By Egotist / /
Patrice Speed – Associate Creative Director at Cibo. She’s our next fabulous interview in our 32 Under 32 Series from the SF Egotist and AD2SF. Give it a read and learn more about another young leader in our community.
Congrats on being chosen as one of the top 32 advertising and marketing professionals under 32. We selected people who really go above and beyond in their work. How do you think you approach your job differently than other people?
I try not to think of it like a job. I’m lucky enough to get to do something I’m really passionate about every day. That helps. Also my main gig is never my only gig. I always try to have two to three side projects going on at any given time from consultant work to photoshoots. Intentionally creating variety in my work keeps me engaged and inspired, which in turn gives me the energy to treat every day at work like it’s my first day.
What kind of accounts/projects are you working on these days?
I work on all kinds of different projects from advertising campaigns to site redesigns to live events. I spent a lot of the last year working on Lenovo doing product launches for them. Our team launched 7 products in 12 months, it was intense and we were averaging about a campaign a month for a while, but it was a great experience. I’ve also been consulting for a startup called Britelite Immersive and helping them with interactive events like the first ever TEDx conference at the United Nations. At the moment I’m doing a project with Tesla Motors.
What is it about where you currently work that really pushes you to be better?
Right now I’m working at Cibo, which is an independent agency where everyone in the building works on making stuff. Anyone who sits at a desk in the office is creating work in some way, which I think is a great model for an agency. There’s less bureaucracy getting in the way of doing creative and therefore less excuses. It’s also a place where everyone has a voice and a lot of autonomy, which is an environment I thrive in. Every decision you make and piece of work you do can have an effect on the overall company so you feel a sense of ownership in it. Knowing my own job is in my hands pushes me to work harder and swing for the fence every time.
In thinking over your career so far, what work had made you the proudest?
It’s not necessarily a piece of work, but recently I’ve started teaching at the Miami Ad School and I feel a lot of pride when my students bring in great ideas. I’ve been really impressed when they walk away from a lesson and come back a week later with campaigns that incorporate what we covered in class in a really polished package. Teaching is challenging and rewarding at the same time. Writing lesson plans from scratch on top of working crazy advertising hours can feel like a balancing act, but it makes me happy to contribute to the future of the industry. If I could look back in a few years and see that all of my students are wildly successful that would make me really proud! (No pressure, guys.)
We hear you’re involved in SheSays SF. Tell us about that.
Sure. SheSays is a global organization for women in advertising. There are chapters in cities all over the globe now and I’ve been helping to run the San Francisco chapter for a few years. We hold free events where speakers talk about a wide variety of topics and also offer mentorships. Ale Lariu, one of the founders has recently expanded SheSays to include digital classes and a hotlist of female creatives.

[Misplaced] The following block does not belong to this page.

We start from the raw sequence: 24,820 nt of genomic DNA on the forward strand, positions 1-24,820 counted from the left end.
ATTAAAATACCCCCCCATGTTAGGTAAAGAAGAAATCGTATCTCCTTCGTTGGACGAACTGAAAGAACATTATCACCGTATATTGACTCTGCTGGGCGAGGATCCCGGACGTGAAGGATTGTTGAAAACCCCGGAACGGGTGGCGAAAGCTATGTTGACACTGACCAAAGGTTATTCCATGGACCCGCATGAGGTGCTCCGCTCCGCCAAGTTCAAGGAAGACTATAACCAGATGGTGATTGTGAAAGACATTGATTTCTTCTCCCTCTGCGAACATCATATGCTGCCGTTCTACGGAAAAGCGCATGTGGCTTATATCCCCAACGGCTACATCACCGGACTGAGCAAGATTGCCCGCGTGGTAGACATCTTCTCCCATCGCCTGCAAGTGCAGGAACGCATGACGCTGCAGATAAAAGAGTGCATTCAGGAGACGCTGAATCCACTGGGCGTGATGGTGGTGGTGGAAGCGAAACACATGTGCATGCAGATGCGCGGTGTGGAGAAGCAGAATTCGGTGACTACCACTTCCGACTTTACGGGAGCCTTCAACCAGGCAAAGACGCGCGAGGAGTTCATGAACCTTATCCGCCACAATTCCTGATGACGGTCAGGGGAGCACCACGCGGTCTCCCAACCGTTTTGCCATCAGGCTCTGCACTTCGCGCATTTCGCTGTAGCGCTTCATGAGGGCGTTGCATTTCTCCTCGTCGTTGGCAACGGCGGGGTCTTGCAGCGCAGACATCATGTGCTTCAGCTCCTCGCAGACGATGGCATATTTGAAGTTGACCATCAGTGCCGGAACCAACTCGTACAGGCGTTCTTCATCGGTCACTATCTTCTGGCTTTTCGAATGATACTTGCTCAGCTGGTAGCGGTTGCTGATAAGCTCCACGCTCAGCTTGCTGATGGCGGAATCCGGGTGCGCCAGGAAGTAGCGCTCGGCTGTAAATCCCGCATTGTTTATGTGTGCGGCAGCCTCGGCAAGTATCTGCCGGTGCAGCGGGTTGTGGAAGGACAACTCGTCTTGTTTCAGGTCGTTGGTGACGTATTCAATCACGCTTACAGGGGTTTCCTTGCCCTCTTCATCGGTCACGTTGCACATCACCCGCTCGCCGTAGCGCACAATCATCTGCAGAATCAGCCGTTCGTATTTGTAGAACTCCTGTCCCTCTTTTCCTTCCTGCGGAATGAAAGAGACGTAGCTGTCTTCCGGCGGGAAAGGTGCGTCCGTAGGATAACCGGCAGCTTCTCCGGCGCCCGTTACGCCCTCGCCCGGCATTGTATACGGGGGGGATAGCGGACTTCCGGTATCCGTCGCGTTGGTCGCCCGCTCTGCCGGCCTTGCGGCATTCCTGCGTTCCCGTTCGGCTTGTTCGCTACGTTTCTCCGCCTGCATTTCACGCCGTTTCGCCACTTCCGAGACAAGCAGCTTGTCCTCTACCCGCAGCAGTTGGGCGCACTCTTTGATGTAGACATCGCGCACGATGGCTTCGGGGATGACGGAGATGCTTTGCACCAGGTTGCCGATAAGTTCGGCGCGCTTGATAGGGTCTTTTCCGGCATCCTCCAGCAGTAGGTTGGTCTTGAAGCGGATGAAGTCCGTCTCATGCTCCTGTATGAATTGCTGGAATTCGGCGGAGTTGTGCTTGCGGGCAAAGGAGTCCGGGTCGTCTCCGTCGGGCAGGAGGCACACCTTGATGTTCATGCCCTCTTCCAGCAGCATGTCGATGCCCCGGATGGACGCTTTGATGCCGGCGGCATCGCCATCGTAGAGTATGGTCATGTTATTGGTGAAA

I fell into the role of organizer for SheSays somewhat early in my career when I reached out to Ale looking for a mentor in San Francisco. She said, “I don’t have a chapter in San Francisco yet! Do you want to help get it started?” I’ve been doing it every since. Championing women in the creative industry is something I’m really passionate about. There are many more women in the industry now than there used to be, but they don’t always stay and they don’t always make it to the top. Hosting SheSays events is my way of contributing to trying to change that. It’s like hosting little mini versions of the 3% Conference all year long. That sounds kind of lofty! But even if all I do is create a space in SF where people can come and get inspired and network a bit that’s OK, too. The San Francisco chapter is on track this year to have an event every other month and they are free for anyone who wants to attend. The purpose is to inspire and connect women in advertising but we always have guys who show up, too. I’m glad they’re interested in what we’re talking about! The more the merrier.
Here’s a ridiculously clichéd interview question for you: Where do you see yourself in 10 years?
While I am an obsessive goal setter, I don’t know where I’ll be in ten years and I like that. Part of why I love advertising is that every day is different and things are always changing. The industry is always shifting and giving you an opportunity to make it into whatever you want to be. I hope that in 10 years I’m still really inspired and passionate about my work and that I’m doing kickass projects with cool people. That’s my sweet spot of a happy and successful career. I don’t want to overthink it.
This might be tough, but here’s your chance to give a shout out to one person who has helped you get to where you are today. Go.
Just one?!?! I’ve had so many great mentors and people championing and guiding me. I’ve been really lucky in that way. Many of the bosses I’ve worked for have been women I still keep in touch with and call for every bit of career and life advice I need. Pamela Raitt, Paige Grossman Nelson, Adriana Sesana, Lori Jepsen, Alle Aufderhaar… among others. They’re my board of advisors and I owe them a lot.